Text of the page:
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A line manager oversees activities that are directly associated with products and services. In regards to human resources, big companies have human resource departments. However, in smaller companies, with less than 100 employees, the human resource duties are usually taken over by the line manager. A line manager is an employee’s immediate supervisor, but can also function at any level if he is responsible for employees' work directly. His duties include supervision, staffing and ensuring safety and health.
A line manager usually works in manufacturing plants, but can also work in restaurants, banks or in retail operations. He is responsible for the employees’ immediate work on the line. He monitors work quality, productivity and attendance. He makes sure all personnel are present and all stations are being manned. When an employee is absent, he must have a plan to fill her position. If necessary, the line manager will fill in for a missing operator. Making sure the line operates smoothly and without down time is his chief responsibility. This directly affects the company’s production goals and, subsequently, profits.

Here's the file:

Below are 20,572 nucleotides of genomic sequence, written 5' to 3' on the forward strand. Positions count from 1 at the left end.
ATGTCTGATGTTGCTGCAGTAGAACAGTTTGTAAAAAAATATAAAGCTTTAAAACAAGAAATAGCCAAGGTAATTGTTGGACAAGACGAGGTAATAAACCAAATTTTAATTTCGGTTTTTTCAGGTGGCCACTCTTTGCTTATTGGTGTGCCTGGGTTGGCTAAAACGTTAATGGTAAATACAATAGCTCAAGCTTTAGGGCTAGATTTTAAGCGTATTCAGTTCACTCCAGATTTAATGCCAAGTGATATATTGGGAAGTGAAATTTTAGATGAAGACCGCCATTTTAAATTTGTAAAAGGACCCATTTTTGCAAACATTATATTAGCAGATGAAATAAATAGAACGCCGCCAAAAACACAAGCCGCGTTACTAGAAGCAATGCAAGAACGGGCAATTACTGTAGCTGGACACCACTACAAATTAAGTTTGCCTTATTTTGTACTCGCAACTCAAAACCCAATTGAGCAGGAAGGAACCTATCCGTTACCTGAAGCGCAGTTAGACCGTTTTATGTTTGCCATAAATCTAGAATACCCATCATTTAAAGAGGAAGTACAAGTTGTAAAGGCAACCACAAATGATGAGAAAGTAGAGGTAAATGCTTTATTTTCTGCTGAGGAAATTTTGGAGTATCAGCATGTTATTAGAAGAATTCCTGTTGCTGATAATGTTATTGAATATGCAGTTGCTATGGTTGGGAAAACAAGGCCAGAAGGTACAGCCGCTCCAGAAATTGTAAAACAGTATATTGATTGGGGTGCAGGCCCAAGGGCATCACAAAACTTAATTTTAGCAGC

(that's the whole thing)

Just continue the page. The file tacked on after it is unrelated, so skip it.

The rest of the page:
A line manager assists in hiring staff. Then it is his responsibility to train and mentor the new employee. Good training ensures good performance down the line. As companies expand, the need for training expands. A line manager also needs to provide training that updates current employees’ methods. Often, employees will need training on new equipment as well. A further need for training comes when a company downsizes, and some employees’ job duties may change. Performance evaluations not only help determine compensation and benefits, but can make the line manager aware of areas where further training is necessary.
Safety and Health
A line manager has to provide a safe and healthy environment for the employees. Good training is essential so that machines may be operated properly and in a safe way. Safety is basically preventing injuries from work-related accidents. The line manager needs close supervision of workers needs to be certain they understand the rules and regulations.
It is also a line manager’s job to help keep employees free from physical or emotional illness. Health problems can include drug or substance abuse, AIDS, stress and employee burnout. Most companies have programs to help employees with these problems. The line worker needs to be aware of the company’s policies and be able to identify problems early so intervention can take place as soon as possible.
Alexis Writing has many years of freelance writing experience. She has written for a variety of online destinations, including Peternity.com. She holds a Bachelor of Arts in communication from the University of Rochester.